How Equity weathered interest capping storm

Zachary Ochuodho @zachuodho

Equity Bank Group seems to have navigated the choppy waters of interest rates capping that has left the banking industry reporting declining profits and the market starved of credit.

The bank becomes the first institution to post a whopping 14 per cent growth in profitability since the caps were introduced in September 2016 following public outcry over exorbitant cost of loans vis-a-vis interest paid for deposits.

Yesterday, Equity’s chief executive James Mwangi announced after-tax profit of Sh18.9 billion for the period which ended December 31, 2017, compared to Sh16.6 billion it reported in a similar period in 2016.

Operating environment

“The operating environment over this two-year period (2016-2018) was characterised by bank failures, severe drought adversely impacting the agricultural sector and resulting in elevated inflation, prolonged presidential elections, interest rate capping causing a credit crunch and ultimately lower economic growth estimated to be 4.7 per cent in 2017 from 5.8 per cent in 2016,” Mwangi said while briefing investors.

Mwangi attributed the bank’s 3.0 strategy and differentiated business model for the performance while it’s peers report shrinking profits as the industry tightened lending to guard against lending to borrowers perceived to be risky due to the thin margin between interest earned from loans and interest paid on saving deposits.

Mwangi is confident if the loan caps are reviewed, the group is poised to grow much faster and that the lender has Sh200 billion which it intends to lend out as soon as the capping law is modified.

Last year, the firm deepened its 3.0 Strategy of digitisation through its digital suite of self-service app known as Eazzy Banking, which grew by 2,005 per cent to 92.8 million transactions from 4.4 million, with a value of Sh77.8 billion from Sh3.3 billion year on year.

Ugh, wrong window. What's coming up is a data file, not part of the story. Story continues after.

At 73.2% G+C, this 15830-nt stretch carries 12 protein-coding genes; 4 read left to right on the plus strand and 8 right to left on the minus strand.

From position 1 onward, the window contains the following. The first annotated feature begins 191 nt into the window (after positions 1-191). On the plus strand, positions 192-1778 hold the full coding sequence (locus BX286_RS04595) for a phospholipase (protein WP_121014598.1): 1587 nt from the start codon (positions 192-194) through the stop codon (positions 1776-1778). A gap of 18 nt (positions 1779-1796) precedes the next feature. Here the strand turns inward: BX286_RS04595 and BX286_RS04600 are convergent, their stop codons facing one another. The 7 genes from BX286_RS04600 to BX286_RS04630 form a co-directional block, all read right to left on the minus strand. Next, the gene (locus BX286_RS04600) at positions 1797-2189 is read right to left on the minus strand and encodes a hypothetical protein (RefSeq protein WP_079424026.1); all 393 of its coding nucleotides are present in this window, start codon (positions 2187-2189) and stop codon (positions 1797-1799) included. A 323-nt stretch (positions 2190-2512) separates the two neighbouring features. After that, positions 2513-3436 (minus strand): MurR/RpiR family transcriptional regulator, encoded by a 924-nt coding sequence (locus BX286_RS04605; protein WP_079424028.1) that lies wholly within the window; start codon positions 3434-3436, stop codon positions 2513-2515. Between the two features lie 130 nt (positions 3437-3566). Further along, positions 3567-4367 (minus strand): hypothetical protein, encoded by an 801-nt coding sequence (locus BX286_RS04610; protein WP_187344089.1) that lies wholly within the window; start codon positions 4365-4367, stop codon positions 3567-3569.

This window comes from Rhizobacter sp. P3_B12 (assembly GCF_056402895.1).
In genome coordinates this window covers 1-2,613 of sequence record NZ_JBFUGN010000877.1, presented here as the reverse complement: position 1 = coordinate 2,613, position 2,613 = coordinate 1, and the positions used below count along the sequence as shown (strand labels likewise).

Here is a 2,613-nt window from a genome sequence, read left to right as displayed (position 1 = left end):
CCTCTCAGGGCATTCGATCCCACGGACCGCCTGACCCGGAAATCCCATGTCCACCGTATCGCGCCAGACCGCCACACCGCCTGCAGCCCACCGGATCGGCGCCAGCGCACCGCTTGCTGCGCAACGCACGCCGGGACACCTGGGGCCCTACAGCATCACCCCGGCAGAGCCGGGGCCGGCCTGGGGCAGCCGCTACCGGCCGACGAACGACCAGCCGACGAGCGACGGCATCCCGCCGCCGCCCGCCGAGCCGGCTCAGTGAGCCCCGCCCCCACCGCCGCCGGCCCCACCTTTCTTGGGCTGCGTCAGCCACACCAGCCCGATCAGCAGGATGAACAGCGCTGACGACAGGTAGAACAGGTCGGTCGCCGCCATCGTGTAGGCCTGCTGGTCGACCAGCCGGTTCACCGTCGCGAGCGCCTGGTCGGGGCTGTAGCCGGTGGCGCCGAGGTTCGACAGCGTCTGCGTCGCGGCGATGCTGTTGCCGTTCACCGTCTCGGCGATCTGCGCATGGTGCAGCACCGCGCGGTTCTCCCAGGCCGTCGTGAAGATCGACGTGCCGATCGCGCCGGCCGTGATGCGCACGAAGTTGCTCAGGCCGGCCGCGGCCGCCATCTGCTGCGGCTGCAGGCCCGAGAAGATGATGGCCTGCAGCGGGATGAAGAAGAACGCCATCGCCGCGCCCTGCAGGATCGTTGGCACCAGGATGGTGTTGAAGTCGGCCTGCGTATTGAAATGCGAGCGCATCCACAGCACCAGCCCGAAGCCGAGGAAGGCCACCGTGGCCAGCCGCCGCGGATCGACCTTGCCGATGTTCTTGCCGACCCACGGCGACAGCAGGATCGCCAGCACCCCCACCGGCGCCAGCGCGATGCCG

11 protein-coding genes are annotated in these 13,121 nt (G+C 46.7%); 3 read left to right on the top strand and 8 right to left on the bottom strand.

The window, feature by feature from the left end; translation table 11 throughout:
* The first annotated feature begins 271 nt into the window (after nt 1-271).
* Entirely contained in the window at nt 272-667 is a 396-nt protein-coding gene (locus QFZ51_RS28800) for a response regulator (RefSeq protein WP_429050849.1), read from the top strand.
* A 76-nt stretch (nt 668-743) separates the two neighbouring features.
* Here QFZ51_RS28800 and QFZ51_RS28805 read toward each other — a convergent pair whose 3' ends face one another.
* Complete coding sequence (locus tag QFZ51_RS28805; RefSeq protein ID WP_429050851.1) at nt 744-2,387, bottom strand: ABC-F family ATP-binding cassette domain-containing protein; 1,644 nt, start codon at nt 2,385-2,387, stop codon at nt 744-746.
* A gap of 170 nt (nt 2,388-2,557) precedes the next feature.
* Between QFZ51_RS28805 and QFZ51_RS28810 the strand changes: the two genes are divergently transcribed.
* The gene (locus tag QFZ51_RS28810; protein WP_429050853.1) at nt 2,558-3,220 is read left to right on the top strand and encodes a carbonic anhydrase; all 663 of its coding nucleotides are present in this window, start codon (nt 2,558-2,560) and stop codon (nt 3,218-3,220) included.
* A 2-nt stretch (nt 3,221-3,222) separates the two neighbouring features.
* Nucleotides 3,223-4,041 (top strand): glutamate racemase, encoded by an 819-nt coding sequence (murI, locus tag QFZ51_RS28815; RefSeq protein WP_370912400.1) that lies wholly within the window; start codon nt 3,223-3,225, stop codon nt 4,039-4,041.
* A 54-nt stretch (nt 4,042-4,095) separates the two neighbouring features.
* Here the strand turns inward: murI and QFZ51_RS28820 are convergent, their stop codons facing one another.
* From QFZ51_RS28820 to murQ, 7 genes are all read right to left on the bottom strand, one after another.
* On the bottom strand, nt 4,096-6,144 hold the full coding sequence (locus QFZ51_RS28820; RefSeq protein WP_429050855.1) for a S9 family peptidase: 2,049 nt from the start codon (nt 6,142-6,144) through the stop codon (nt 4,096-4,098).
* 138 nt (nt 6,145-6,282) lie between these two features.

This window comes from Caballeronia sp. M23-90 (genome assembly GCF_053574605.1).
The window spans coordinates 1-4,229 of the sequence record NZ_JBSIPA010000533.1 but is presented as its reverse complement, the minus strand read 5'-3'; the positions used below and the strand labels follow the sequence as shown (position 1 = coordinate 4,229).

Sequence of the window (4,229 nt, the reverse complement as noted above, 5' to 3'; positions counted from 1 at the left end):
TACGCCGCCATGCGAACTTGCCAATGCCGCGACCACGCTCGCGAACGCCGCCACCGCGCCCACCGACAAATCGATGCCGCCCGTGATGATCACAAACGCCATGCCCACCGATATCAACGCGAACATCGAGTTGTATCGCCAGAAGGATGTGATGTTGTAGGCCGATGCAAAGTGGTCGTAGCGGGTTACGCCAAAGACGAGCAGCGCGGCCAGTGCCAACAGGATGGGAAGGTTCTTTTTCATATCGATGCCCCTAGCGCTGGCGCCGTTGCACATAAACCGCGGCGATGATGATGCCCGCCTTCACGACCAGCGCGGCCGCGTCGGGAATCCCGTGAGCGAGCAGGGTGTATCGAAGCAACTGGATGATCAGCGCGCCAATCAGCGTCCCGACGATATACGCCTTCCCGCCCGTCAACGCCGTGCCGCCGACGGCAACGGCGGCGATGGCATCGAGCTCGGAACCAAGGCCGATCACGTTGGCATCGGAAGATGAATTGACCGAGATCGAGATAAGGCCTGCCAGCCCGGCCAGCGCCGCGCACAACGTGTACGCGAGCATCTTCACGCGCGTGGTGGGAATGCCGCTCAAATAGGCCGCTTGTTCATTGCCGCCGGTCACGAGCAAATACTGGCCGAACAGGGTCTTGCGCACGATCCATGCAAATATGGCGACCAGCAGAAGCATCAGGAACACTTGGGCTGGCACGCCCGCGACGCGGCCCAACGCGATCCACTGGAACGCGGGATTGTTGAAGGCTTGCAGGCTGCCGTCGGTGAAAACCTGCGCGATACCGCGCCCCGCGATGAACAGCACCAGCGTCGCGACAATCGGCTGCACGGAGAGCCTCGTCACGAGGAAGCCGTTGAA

“Our prediction that the branch will cease to be a banking transactional channel has come to pass. Branches reported a decrease in transaction volumes by nine to 18.6 million down from 20.4 million.”

Mwangi said branches would be re-invented as relationship and wealth management centres for SMEs and high net worth individuals because most transactions had moved to the Eazzy Banking platform.

Last year profitability was powered non-funded income which grew by 24 per cent to Sh27.6 billion up from Sh22.2 billion driven by Forex income, remittances, commissions, trade finance, agency commission, credit cards and diaspora remittances.

“Equity Group business model has proved that the group is not dependent on the loan book only to drive shareholder value, Mwangi said.

The group’s loan interest income growth declined from Sh43.4 billion to Sh34.1 billion. Income from treasury operations increased from Sh12 billion to Sh19.2 billion.

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